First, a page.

Veteran EMT Support Act signed into law

Trained military medics will be put on an accelerated track to receive state EMT certification and licensure


WASHINGTON — New legislation will help military veterans with medic training to transition into the civilian workforce, helping to address a shortage of EMTs.

The Veteran Emergency Medical Technician Act of 2016, H.R. 1818, was signed into law with the Comprehensive Addiction and Recovery Act (CARA) in late July.

The bill was a key priority of the National Association of Emergency Medical Technicians, who will help create a transition program for trained military medics to meet state EMT certification and licensure requirements.

Combat medics respond to a casualty during a training exercise in South Korea. (Photo/Defense Health Agency)
Combat medics respond to a casualty during a training exercise in South Korea. (Photo/Defense Health Agency)

"The Veterans EMT Support Act is an important step forward to help veterans in their transition back to civilian life, while improving emergency care in our communities," said Rep. Lois Capps, D-California one of the officials who introduced the bill. "These heroes have proven their skills on the battlefield. It is only right that we break down any artificial barriers that delay or prevent them from serving our communities here at home."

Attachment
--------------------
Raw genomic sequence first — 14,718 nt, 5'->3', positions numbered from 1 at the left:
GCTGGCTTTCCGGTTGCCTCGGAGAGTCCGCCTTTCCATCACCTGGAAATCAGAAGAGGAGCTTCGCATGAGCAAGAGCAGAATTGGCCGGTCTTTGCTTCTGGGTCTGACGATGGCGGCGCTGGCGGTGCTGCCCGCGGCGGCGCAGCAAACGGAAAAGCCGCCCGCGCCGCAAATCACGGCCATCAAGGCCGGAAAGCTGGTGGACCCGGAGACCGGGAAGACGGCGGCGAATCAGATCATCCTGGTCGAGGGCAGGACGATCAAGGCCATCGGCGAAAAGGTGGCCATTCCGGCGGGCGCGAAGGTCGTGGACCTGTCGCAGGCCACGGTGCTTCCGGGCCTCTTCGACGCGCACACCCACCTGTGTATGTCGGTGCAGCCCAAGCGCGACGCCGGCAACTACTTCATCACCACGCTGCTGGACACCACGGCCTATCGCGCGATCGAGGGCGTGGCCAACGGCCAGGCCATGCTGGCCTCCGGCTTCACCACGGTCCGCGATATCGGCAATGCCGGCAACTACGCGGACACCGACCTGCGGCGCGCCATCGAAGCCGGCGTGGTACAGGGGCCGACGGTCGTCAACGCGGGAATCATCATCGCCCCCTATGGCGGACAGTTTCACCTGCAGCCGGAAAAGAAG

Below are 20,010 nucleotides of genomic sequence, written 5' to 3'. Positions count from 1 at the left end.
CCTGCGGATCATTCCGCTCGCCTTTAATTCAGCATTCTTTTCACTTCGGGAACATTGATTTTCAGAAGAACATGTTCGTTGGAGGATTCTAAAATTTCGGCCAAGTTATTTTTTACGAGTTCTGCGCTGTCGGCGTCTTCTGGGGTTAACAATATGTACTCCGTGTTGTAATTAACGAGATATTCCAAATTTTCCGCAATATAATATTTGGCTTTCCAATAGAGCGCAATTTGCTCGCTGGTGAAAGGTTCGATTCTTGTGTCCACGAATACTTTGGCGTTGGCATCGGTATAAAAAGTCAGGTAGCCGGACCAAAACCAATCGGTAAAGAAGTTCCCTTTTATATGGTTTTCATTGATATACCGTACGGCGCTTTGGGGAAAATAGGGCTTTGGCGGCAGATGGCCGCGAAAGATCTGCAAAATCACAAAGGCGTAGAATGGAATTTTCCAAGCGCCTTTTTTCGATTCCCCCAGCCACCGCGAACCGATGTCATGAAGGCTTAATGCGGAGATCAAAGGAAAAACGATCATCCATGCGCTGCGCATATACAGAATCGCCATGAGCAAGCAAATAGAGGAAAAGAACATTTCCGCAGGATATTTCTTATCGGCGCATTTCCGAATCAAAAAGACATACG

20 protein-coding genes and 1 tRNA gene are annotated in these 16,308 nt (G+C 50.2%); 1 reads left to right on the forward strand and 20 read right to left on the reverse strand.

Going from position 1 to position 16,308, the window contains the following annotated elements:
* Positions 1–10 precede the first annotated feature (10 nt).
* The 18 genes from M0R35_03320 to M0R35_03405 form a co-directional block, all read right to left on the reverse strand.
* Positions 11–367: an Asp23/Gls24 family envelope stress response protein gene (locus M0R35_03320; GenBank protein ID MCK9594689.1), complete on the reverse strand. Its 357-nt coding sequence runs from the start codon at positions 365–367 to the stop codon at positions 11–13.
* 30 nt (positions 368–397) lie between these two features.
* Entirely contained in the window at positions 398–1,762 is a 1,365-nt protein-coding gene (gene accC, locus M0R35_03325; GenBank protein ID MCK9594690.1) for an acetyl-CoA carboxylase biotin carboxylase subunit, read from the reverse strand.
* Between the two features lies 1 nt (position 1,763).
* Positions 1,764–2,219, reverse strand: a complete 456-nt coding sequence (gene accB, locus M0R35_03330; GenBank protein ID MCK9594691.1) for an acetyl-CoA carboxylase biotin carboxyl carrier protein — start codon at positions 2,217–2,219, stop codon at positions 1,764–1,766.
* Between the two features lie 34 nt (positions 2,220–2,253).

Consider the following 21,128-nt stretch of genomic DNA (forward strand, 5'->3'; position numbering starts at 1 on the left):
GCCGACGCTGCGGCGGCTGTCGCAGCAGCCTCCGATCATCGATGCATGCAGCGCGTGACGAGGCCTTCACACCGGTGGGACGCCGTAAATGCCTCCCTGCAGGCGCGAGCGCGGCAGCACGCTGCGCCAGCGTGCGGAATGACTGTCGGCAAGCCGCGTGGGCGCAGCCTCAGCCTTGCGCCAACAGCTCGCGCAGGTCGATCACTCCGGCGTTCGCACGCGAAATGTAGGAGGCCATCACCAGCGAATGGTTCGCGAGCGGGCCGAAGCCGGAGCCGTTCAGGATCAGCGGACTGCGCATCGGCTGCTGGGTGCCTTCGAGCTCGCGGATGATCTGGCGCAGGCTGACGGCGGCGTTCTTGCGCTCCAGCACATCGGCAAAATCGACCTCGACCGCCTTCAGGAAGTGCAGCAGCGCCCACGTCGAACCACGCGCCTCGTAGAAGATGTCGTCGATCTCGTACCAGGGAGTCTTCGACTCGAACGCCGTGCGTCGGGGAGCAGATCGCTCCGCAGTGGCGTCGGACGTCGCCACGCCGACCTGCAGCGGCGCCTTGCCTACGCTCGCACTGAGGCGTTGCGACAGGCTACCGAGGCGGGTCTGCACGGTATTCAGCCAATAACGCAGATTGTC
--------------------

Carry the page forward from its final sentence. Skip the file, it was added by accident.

CARA aims to address the growing opioid addiction epidemic by authorizing nearly $900 million over the next five years to support education, prevention and law enforcement efforts.

The bill was formally signed into law on July 23.

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